The joy of serverless

People will identify many reasons for their fondness for serverless, and just as many ways of expressing those sentiments. What is clear is that serverless developers are often passionate about the approach. This passion, I would wager, is a significant factor in the commercial success (and continued growth) of serverless offerings. No matter how stoic some engineers appear, we are ultimately all emotional animals.

It is essential to recognise that not all engineers are alike. As Ant Stanley wrote: “Serverless is a buzzword that has marmite appeal.” Although I strongly suspect that the ranks of serverless proponents will continue to swell in the coming years, there will be those who genuinely prefer a more serverful approach.

If there are any reading this far down who are not already converts to serverless, I strongly encourage you to give it a go. It may seem alien at first, but there’s a good chance you’ll end up loving it. Or perhaps you tried it before and didn’t enjoy it? As serverless continues to mature, the tooling, documentation and community all become richer, making for a more accessible and rewarding experience. In other words, you should take another look!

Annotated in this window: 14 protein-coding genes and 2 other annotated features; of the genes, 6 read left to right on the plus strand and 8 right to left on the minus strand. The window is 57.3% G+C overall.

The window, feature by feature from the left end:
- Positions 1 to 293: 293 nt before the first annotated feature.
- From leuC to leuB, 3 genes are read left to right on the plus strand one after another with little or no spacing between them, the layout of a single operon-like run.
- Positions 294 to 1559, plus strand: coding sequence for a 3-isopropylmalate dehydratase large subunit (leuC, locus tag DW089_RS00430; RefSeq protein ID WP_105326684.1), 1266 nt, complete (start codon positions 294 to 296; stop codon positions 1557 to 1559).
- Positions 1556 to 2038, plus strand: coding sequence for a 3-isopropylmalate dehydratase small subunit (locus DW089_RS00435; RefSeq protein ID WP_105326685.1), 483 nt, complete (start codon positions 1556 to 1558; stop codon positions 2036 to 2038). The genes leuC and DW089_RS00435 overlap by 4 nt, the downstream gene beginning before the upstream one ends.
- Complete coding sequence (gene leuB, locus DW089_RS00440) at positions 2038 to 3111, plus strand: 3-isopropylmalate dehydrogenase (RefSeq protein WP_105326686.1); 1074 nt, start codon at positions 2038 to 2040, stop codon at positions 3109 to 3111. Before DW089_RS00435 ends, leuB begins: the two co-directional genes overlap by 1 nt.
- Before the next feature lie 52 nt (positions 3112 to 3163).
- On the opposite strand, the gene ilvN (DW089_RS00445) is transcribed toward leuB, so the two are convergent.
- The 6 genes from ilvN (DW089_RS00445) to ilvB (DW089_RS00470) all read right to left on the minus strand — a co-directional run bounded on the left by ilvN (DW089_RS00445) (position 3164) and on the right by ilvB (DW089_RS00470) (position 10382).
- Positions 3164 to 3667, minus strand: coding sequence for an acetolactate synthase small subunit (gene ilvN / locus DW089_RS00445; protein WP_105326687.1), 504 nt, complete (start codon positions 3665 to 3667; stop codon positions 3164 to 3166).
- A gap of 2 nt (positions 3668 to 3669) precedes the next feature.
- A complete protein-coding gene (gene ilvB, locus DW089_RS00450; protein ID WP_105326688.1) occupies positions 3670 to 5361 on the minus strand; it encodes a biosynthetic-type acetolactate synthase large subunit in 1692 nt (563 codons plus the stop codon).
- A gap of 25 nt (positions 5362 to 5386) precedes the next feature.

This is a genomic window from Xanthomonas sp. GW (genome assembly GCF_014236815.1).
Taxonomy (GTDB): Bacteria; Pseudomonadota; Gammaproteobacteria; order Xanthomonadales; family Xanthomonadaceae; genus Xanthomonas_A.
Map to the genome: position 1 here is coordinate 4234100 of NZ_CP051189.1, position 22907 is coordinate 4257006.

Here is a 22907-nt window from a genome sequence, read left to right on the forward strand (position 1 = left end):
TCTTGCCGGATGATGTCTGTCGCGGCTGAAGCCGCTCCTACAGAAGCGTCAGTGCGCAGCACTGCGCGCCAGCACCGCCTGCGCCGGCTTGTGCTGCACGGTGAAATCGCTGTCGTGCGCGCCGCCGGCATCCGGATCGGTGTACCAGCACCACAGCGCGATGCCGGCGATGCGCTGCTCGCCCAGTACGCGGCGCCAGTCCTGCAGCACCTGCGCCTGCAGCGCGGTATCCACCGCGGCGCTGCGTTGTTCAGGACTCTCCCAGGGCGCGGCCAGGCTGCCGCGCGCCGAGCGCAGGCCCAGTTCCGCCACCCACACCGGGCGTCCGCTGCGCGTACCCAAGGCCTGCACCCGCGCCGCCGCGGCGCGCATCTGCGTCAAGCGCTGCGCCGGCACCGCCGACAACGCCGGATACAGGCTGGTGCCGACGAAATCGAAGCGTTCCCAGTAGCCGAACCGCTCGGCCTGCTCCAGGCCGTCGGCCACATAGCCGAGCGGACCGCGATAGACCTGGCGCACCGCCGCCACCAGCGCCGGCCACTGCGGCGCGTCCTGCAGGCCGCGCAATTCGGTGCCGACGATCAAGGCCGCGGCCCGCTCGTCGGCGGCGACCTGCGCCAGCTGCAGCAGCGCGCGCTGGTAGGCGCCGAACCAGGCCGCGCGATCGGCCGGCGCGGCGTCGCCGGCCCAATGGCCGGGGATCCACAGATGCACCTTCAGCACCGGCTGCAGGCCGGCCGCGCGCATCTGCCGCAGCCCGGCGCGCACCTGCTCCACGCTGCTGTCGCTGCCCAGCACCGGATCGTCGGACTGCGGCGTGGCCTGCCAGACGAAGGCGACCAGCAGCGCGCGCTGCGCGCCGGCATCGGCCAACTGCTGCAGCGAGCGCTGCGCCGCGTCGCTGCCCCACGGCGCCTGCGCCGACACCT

For those of you that happen to like the taste of marmite serverless, I would very much like to continue to hear your reasons. What is your favourite aspect of serverless? Let me know in the comments.

Naturally, having had our passion for serverless suitably validated, the instinct would be to go and share it with the uninitiated/hesitant/resistant. When evangelising, however, we must be sensitive to the preferences of others. No matter your sincerity, pushing too hard will switch people off. We must also remember that their choices do not invalidate your own – you are not less of a developer for preferring less server.

Personally, I was thrilled to see the topic of serverless evoking so many expressions of joy. And so varied too! It bodes well for the continued health of the community and for the longevity of a development style that I find so enjoyable.

It feels as though the most fitting ending to a post like this would be some sort of rallying call, so I will do my best… Rejoice in the fact that serverless is fun! Feel no guilt for enjoying your craft. Dear reader, I implore you: Go forth and (gently) spread the joy of serverless!